## Approximating Matrix Multiplication for Pattern Recognition Tasks (1997)

Venue: | In Proceedings of the Eighth Annual ACM-SIAM Symposium on Discrete Algorithms |

Citations: | 33 - 0 self |

### BibTeX

@INPROCEEDINGS{Cohen97approximatingmatrix,

author = {Edith Cohen and David D. Lewis},

title = {Approximating Matrix Multiplication for Pattern Recognition Tasks},

booktitle = {In Proceedings of the Eighth Annual ACM-SIAM Symposium on Discrete Algorithms},

year = {1997},

pages = {682--691}

}

### Years of Citing Articles

### OpenURL

### Abstract

Many pattern recognition tasks, including estimation, classification, and the finding of similar objects, make use of linear models. The fundamental operation in such tasks is the computation of the dot product between a query vector and a large database of instance vectors. Often we are interested primarily in those instance vectors which have high dot products with the query. We present a random sampling based algorithm that enables us to identify, for any given query vector, those instance vectors which have large dot products, while avoiding explicit computation of all dot products. We provide experimental results that demonstrate considerable speedups for text retrieval tasks. 1 Introduction In pattern recognition tasks, a database of instances to be processed (images, signals, documents,...) is commonly represented as a set of a vectors x 1 ; : : : ; xn of numeric feature values. Examples of feature values include the number of times a word occurs in a document, the coordinates...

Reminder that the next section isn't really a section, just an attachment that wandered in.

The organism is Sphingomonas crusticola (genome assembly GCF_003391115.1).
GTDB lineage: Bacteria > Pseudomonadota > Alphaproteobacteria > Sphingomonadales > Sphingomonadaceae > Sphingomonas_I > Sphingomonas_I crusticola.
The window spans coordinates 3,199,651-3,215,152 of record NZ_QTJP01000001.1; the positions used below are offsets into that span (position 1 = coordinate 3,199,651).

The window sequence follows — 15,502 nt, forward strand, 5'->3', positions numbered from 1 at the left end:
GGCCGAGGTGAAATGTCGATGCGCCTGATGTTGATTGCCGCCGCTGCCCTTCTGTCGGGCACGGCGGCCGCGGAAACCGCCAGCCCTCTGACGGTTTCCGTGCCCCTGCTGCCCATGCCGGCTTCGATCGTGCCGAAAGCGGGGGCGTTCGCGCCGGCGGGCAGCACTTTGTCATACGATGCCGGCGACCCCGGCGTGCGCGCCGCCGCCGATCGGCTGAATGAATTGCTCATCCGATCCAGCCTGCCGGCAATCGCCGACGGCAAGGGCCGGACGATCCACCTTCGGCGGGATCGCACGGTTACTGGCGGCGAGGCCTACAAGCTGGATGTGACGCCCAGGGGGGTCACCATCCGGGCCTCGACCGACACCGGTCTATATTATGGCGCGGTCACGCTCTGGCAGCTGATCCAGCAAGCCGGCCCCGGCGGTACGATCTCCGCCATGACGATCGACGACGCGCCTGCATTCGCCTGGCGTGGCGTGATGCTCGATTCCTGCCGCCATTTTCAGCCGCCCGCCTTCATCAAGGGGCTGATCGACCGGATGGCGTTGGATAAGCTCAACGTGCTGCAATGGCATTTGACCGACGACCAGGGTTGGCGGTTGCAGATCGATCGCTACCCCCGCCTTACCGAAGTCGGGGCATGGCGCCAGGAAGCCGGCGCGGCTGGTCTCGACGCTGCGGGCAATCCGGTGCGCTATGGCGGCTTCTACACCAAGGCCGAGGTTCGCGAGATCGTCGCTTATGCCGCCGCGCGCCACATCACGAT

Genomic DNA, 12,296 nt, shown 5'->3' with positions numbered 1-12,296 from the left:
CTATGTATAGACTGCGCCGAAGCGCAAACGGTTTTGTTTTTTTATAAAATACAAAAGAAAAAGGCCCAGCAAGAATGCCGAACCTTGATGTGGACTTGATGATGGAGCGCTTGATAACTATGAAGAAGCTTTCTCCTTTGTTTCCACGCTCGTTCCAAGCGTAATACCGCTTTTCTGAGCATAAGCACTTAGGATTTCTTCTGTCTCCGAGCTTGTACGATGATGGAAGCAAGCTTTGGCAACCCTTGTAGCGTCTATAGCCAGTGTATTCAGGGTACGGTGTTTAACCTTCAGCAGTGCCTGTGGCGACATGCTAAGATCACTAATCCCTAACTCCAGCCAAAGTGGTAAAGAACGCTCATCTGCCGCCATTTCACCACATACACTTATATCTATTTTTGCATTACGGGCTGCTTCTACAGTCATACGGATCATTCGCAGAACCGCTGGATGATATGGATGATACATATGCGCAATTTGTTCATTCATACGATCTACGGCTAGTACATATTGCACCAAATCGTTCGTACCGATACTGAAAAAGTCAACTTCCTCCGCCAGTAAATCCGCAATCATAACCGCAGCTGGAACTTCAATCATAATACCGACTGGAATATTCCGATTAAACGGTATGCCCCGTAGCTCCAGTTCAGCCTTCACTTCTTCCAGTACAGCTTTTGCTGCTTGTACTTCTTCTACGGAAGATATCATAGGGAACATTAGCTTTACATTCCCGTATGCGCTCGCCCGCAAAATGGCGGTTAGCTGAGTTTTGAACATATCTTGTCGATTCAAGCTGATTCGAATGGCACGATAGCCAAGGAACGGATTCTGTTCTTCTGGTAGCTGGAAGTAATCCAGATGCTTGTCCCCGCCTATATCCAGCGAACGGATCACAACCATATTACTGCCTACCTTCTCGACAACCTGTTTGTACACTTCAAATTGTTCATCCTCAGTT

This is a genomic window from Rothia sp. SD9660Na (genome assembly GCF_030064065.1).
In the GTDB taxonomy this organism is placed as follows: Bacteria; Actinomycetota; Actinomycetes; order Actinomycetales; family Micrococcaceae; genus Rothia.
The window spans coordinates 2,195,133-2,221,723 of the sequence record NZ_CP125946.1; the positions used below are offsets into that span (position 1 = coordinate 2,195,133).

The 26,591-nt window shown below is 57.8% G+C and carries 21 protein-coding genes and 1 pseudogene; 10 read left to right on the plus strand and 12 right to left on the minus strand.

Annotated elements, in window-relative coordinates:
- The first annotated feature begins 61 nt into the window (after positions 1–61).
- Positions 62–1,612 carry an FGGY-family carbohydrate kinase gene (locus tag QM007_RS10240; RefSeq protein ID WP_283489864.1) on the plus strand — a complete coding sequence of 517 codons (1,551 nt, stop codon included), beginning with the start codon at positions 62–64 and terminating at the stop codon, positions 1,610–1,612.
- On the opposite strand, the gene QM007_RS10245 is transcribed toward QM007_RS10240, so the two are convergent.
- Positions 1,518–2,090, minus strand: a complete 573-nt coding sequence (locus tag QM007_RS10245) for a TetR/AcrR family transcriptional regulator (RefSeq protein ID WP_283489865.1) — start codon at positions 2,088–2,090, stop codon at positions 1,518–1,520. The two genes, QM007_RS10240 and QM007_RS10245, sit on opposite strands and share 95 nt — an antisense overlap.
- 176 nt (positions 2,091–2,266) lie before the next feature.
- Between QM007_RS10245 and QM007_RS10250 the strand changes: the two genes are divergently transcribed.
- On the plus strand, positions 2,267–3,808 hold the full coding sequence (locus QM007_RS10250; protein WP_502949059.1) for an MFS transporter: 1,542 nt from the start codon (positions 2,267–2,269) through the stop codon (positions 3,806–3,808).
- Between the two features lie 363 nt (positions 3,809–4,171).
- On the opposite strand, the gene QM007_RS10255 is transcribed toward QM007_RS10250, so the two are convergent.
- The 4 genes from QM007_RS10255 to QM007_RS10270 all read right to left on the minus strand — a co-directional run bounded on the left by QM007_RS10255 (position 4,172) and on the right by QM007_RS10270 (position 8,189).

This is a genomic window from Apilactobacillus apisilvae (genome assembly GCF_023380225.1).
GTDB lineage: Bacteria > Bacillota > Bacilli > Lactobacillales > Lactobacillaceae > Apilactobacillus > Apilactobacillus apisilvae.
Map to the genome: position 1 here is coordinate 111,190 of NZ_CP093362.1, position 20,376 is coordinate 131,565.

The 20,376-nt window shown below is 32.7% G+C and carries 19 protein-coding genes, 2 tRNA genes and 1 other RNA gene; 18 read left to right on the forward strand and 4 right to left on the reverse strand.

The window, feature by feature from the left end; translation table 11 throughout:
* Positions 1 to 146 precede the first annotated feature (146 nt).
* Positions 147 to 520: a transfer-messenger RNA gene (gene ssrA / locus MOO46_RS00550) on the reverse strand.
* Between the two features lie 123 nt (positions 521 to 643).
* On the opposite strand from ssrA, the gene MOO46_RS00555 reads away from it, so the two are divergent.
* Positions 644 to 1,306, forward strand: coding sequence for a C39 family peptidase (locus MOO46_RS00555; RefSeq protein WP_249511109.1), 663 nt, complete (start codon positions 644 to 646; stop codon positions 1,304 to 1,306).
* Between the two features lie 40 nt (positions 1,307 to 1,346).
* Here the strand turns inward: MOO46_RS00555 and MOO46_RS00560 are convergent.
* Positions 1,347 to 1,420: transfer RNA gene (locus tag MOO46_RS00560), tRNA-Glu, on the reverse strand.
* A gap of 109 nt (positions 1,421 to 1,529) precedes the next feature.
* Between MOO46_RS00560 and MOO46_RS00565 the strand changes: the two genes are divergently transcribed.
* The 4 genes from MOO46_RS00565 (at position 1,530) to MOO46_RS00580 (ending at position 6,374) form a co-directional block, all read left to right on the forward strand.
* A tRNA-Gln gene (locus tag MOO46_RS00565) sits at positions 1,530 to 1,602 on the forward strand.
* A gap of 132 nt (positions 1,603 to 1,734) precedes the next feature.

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Citation Context ...sampling approach. There has been little progress in speeding up retrieval with LSI document representations, beyond the obvious expedients of using parallel hardware or using fewer latent dimensions =-=[8]-=-. To achieve our speedup of 5 to 10-fold by dropping dimensions would require using only 32--64 dimensions, which would substantially impact effectiveness. We deemphasize our sparse matrix results, si... |

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Citation Context ...ean proximity problems A variety of tasks involve finding examples in close proximity to other examples. This may be a goal in itself, or may be a means of performing classification [6] or regression =-=[11]-=-. Frequently seen proximity problems are closest pair, nearest neighbors, and bichromatic nearest neighbors. A variety of proximity measures can be used in such tasks. As mentioned earlier, the cosine... |